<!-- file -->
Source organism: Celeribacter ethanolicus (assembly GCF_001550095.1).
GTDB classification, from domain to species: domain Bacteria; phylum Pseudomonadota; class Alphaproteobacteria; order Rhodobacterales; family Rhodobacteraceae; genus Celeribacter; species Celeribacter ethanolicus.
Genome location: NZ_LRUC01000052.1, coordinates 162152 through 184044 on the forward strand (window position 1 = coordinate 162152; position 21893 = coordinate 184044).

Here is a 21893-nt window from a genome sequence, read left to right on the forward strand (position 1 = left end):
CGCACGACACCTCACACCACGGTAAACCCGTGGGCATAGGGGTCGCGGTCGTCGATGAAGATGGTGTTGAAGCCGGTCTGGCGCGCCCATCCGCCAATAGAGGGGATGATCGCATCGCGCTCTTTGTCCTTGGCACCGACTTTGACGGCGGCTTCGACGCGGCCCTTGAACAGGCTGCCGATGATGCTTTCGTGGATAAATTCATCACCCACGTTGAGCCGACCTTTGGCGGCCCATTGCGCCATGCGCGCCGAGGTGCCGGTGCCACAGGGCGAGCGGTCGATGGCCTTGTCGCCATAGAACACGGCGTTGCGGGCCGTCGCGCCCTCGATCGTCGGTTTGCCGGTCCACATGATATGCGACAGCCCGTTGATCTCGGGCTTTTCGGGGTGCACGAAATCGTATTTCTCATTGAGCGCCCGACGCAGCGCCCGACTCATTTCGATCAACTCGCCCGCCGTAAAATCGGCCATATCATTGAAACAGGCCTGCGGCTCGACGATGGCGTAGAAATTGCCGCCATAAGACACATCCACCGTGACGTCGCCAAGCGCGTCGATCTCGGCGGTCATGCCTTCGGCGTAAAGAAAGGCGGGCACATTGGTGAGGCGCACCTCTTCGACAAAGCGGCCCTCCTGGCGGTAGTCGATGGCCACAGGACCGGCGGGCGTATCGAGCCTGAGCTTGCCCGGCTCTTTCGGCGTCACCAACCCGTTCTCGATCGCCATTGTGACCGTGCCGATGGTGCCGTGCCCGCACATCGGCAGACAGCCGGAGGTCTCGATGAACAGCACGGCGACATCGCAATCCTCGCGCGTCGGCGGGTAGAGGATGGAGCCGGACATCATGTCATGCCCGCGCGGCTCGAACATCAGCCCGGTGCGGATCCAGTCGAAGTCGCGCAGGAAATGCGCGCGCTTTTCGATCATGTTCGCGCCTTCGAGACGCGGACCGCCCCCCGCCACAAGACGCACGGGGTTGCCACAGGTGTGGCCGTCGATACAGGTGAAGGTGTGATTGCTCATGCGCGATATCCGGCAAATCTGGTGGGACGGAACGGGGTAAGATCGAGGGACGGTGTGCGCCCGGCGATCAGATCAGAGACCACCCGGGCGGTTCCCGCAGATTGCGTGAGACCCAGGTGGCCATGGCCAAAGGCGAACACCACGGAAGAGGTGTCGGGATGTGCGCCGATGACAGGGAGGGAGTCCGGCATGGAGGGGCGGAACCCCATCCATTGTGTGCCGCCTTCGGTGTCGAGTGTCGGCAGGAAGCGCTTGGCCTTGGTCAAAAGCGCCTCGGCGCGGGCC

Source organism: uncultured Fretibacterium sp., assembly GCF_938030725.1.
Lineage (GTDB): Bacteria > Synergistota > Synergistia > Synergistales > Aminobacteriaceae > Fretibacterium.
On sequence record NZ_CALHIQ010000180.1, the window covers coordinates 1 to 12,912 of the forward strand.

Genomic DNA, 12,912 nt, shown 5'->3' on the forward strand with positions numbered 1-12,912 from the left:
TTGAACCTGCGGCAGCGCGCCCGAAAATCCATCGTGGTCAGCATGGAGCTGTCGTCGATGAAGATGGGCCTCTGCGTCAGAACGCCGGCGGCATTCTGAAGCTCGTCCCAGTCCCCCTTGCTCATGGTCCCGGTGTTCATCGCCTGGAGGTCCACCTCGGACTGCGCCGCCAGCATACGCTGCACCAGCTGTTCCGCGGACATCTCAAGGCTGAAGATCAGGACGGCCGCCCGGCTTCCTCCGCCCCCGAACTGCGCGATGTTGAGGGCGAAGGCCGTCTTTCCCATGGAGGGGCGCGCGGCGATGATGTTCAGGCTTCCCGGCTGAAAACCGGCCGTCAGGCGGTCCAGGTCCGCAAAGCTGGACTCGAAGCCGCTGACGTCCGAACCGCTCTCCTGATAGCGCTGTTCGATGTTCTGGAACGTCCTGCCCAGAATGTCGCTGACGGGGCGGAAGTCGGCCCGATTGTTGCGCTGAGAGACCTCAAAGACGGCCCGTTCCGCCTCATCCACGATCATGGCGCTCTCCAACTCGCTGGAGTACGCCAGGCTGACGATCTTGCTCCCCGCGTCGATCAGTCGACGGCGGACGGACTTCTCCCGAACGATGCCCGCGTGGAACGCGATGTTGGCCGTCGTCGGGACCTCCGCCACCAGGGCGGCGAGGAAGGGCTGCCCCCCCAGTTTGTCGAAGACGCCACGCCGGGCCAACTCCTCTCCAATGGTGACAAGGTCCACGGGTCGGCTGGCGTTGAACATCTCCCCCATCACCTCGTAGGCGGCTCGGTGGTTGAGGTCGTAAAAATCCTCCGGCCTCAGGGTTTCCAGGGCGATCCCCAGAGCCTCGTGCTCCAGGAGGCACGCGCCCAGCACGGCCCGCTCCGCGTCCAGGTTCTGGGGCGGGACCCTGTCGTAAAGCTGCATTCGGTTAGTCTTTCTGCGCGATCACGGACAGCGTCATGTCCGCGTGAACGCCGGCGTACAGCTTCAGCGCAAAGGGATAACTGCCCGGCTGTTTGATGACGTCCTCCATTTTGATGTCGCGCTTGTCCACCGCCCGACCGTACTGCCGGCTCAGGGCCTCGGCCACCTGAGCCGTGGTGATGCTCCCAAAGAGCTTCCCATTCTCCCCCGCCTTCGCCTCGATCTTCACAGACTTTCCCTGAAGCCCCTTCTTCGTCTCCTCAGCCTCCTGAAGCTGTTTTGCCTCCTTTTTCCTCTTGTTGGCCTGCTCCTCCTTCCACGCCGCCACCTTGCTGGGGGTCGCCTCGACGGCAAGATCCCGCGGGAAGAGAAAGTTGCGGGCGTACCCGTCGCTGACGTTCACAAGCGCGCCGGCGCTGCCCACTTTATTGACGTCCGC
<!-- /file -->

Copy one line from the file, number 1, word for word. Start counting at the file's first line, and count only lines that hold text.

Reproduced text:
Source organism: Celeribacter ethanolicus (assembly GCF_001550095.1).